With gentrification and white privilege as the background of Black America’s story in 2018 in many big cities (including my home of DC), there hasn’t been a movie to touch on the multi-layered issues that accompany change until Blindspotting.
Blindspotting – When a situation or an image can be interpreted in two different ways, but you can only see one of the interpretations. You have a blindspot to the second interpretation. Often used when referring to people seeing the wrong interpretation.
I waited a couple of days to write this quick review because I didn’t want to be a prisoner-of-the-moment. I didn’t want to say this movie was “The best since _____” or “The most powerful since ____” because that puts a lot of pressure for all folks to feel emotions that I, as a black man, couldn’t ask others to feel or empathize with. Having said that, it may be the most exhilarating look on contemporary race relations since Spike Lee’s “Do The Right Thing”.
Set in modern Oakland, California, the opening sequence sets you up for what exactly this movie is about, the dichotomy of urban living. Where you have the old guard of Oakland on one side of a split screen, the new Oakland is shown directly beside it in all of its Golden State Warrior fandom/Whole Foods spendor. The scene hits home and it’s just the opening credits. Soon after we see Collin (Daveed Diggs) being released on probation barely paying attention to the judge’s instructions as the film kicks off with a scene with his best homie, Miles (Rafael Casal) and another homie in the car quite possibly “hot-boxin the whip” with pistols in the car and stating to his compadres that he can not indulge in these activities because he only has three days remaining on probation and he needs to get to the halfway house before curfew.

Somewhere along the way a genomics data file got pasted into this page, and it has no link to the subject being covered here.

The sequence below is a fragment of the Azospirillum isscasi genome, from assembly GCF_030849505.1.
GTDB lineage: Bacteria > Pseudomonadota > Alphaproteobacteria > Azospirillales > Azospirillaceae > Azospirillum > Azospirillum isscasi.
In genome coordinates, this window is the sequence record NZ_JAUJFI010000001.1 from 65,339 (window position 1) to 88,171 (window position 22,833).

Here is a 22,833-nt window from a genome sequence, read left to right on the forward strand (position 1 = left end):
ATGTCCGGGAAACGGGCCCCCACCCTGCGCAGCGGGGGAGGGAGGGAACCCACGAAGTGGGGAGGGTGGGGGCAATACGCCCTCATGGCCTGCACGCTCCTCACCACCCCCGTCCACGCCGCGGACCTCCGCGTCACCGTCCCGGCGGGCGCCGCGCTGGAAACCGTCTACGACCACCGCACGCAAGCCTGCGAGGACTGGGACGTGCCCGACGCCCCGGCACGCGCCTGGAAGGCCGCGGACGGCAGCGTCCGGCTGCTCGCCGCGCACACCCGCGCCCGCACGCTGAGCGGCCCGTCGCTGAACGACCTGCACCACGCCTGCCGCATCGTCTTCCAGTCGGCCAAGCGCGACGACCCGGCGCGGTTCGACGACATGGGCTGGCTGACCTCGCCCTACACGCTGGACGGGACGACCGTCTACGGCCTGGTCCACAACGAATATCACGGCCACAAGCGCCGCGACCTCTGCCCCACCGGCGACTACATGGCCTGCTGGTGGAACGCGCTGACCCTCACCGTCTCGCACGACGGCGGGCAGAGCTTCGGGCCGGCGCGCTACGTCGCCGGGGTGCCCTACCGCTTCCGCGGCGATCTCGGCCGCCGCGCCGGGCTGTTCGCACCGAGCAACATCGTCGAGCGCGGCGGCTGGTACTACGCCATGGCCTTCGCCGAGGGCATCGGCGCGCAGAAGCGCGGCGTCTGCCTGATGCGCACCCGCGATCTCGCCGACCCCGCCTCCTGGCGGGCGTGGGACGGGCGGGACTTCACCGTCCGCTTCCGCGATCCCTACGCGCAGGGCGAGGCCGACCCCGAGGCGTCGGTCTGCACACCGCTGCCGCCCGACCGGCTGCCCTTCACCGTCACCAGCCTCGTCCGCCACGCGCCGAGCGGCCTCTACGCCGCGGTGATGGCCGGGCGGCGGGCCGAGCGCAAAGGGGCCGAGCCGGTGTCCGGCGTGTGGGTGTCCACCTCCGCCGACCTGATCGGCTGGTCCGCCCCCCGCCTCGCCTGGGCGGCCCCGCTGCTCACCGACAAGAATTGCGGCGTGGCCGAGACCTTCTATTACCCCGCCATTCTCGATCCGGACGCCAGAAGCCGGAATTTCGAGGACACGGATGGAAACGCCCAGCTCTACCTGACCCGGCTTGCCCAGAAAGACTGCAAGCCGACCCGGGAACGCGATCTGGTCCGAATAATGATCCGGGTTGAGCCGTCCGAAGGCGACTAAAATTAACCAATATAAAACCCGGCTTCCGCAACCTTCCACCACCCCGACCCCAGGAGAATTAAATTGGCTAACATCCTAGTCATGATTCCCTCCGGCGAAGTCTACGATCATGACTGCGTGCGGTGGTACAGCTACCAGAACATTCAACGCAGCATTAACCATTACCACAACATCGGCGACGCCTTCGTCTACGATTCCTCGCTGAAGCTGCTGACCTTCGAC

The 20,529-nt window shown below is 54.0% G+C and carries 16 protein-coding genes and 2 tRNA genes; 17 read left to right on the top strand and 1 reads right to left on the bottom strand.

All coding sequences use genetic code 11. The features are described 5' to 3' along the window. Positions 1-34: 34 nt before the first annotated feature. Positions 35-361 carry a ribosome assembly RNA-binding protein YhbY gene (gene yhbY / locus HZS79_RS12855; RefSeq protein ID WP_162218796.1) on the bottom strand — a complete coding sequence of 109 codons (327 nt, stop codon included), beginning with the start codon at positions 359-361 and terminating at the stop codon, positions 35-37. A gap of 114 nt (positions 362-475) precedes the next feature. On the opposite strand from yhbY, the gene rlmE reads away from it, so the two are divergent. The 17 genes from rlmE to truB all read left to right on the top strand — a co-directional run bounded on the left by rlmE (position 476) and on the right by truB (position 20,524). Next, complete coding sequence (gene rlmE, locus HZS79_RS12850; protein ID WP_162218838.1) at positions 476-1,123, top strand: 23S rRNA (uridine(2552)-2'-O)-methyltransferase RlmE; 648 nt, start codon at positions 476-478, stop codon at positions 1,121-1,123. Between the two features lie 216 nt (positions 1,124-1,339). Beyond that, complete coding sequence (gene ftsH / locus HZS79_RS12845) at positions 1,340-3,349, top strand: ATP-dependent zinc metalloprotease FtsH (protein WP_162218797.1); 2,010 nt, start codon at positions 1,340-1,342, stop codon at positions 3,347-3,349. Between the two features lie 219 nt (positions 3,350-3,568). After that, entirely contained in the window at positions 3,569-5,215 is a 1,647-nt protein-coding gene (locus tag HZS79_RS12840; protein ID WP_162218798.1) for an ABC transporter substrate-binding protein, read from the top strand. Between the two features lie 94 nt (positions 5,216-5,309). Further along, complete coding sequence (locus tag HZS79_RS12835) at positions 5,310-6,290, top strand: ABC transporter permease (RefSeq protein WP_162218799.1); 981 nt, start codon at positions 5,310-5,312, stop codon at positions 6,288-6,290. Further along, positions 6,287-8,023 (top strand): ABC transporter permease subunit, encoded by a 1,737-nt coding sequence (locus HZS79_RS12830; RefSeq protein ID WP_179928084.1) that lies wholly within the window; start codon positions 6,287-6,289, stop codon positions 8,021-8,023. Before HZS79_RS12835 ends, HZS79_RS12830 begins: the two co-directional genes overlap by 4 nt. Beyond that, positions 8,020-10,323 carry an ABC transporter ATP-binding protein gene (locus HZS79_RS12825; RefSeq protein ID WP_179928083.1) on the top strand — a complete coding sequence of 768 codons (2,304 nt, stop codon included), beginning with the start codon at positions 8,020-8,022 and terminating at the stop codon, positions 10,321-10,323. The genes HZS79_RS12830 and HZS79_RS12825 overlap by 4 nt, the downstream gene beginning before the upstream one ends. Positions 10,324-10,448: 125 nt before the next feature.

This is not your cookie-cutter urban-plight movie. The writers and director uses humor and nuance to not steer this masterpiece into the normal road you would think – each issue confronted is far too complicated for the two leads (Casal and Diggs) to tackle in one film. The art of a great film is the way you can harbor positive feelings for obvious flawed individuals. This will happen guaranteed.
In a summer movie season of retreads and sequels, I needed to see this movie, at this moment.
In a lot of ways, this is “Oakland’s story” but I tend to disagree a tad, because I am living this story right now.
America needs to watch this movie together…as a family.